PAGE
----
Karachi buys and sells everything, even dreams


You can live in Karachi your entire life without ever glimpsing the sea. This fact would surely have astounded Alexander the Great’s general, Nearchus, who sailed from what was then a harbour known to the Greeks as Krokola; it would have doubtless come as an even greater surprise to the fisherwoman Mai Kolachi, from whom the port city likely derives its modern name. Until the mid-19th century, the city that has been called Krokola, Kolachi, Kurrachee, and Karachi was little more than a harbour or a fishing village, its existence based around the Arabian Sea. The British occupied it in 1839, at which time its population was between 8,000 and 14,000.
Population figures are hardly the most imaginative way to talk about the city, and yet with Karachi it is precisely the population figures that convey why it is impossible to hold the city within your imagination rather than grasping at fragments of it. Try to wrap your head around this: in 1947, at the time of Partition, more than half the city’s 400,000 inhabitants were Hindu, most of whom migrated (by choice or otherwise) to India, and yet, despite losing half its population, by 1951 the number of Karachiwallas had grown to more than a million. You lose 50 percent and still end up more than doubling the original population; this is mathematics Karachi style. Today the figure stands at somewhere between 15 million and 18 million.
While some cities rise up toward the sky in towers of concrete and steel to accommodate their growing populations, Karachi sprawls in ungainly fashion, covering 1,360 square miles. The old British cantonment area with its Gothic spires and Anglo-Mughal cupolas and art deco façades remained the centre of the city until the 1960s; now it’s south of the centre of south Karachi. You can live in Karachi and watch gulls swooping toward the blue-grey waves, or you can live miles inland in the shadow of barren hills, at danger from landslides. The city has a broad avenue called Sunset Boulevard, and it also has a slum named Mosquito Colony.
Karachi is home to great ethnic variations, and with each decade the city gets increasingly fragmented and divided—a bullet or seven to settle each argument. Turf wars, drug wars, ethnic and sectarian wars, competing ideologies, competing business plans, land mafias, water mafias; whatever your poison, Karachi’s your apothecary.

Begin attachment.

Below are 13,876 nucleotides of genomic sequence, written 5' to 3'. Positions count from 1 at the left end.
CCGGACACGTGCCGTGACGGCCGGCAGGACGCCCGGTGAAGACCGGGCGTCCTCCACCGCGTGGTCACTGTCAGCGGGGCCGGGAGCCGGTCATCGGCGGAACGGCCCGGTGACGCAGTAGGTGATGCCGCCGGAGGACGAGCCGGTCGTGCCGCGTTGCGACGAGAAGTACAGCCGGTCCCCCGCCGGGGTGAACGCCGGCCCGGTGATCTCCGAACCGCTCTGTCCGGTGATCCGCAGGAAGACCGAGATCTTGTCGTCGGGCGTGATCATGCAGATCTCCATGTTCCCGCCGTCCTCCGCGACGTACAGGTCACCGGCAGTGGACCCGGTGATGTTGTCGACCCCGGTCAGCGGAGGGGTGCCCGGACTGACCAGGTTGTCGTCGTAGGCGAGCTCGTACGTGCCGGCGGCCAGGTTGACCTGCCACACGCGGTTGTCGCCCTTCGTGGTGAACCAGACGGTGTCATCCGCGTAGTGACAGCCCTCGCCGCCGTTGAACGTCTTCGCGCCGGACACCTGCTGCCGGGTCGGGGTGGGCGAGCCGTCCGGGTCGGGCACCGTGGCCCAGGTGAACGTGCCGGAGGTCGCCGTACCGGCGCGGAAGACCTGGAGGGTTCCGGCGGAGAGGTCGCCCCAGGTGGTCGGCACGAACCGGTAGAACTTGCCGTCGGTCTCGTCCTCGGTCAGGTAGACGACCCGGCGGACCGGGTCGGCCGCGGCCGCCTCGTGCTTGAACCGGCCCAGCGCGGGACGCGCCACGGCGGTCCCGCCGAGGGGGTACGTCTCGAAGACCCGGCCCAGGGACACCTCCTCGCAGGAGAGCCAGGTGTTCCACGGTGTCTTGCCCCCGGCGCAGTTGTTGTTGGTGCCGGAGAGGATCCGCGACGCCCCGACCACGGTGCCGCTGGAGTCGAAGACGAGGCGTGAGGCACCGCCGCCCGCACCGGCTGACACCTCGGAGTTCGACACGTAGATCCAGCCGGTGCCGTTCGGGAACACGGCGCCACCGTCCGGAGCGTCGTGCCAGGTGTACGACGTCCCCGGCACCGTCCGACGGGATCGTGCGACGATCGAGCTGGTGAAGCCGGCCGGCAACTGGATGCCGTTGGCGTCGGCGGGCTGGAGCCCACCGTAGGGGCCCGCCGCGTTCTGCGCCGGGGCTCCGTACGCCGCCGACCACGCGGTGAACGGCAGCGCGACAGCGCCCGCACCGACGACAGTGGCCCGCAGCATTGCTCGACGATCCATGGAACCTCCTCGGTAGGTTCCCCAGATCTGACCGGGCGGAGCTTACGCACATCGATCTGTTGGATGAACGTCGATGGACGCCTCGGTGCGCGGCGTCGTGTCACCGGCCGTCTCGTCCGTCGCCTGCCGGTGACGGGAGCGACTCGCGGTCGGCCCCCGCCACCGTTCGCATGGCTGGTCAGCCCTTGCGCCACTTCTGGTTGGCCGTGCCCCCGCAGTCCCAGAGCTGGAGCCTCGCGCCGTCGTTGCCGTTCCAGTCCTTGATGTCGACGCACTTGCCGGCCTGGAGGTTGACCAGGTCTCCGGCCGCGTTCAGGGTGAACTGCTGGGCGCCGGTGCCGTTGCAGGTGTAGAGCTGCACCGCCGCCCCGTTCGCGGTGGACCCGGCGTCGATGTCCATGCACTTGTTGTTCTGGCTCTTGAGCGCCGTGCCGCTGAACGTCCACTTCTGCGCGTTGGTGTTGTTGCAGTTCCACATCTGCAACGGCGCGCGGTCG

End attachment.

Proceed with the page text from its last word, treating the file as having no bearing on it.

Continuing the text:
If there’s one word used more often than others to characterize the city by those who love it, it’s “resilience”—the ability to endure suffering without breaking—but Karachi is full of broken people who have long since ceased to be astonished at discovering new ways to break. And the unbroken develop carapaces that allow them to endure the suffering of others. This isn’t resilience, it’s survival.
And yet I, too, find myself wanting to make claims about its resilience. It isn’t that “the city of lights” is unchanged or undamaged by its suffering, but it is undimmed. Arrive there from any other city in Pakistan and the energy of the place will strike you with an almost physical force (sometimes it’s a literal physical force, depending on where you are and what you’re doing). The energy isn’t just about a quickness of pace, but a ferocity of intent. “What are you doing with your life?” Karachi asks, and millions rise up to provide an answer, aware that every month thousands more are migrating to the city—dreaming their dreams, claiming their claims to its lifeblood. It’s as wondrous as it is terrifying.
You’ll often hear Karachiwallas say there’s nowhere else in Pakistan they can happily live. I’ve heard it said more frequently by its women than its men. Karachi is hardly free of patriarchy, but its women are more visible, and more often to be seen in positions of authority, than elsewhere in the country. In February, when the city’s most powerful, and controversial, political party, the MQM, called for a women’s rally, the numbers that gathered were so vast (estimates vary from several hundred thousand to 1 million) that the BBC declared it the largest congregation of women ever organised in the world. In a city where votes are divided primarily along ethnic lines, it was heartening to imagine we were witnessing a new kind of campaigning—one that placed gender in the political arena and gave teeth to the phrase “women’s vote.” It sounds fanciful to me, until I remember that for the right price, Karachi buys and sells everything, even dreams.

Kamila Shamsie is a novelist whose most recent work is Burnt Shadows. She grew up in Karachi, and now lives in London.


  1. the other reason women like this city, they can find work, although its difficult now however this city was the safest for women for several years, until current decade

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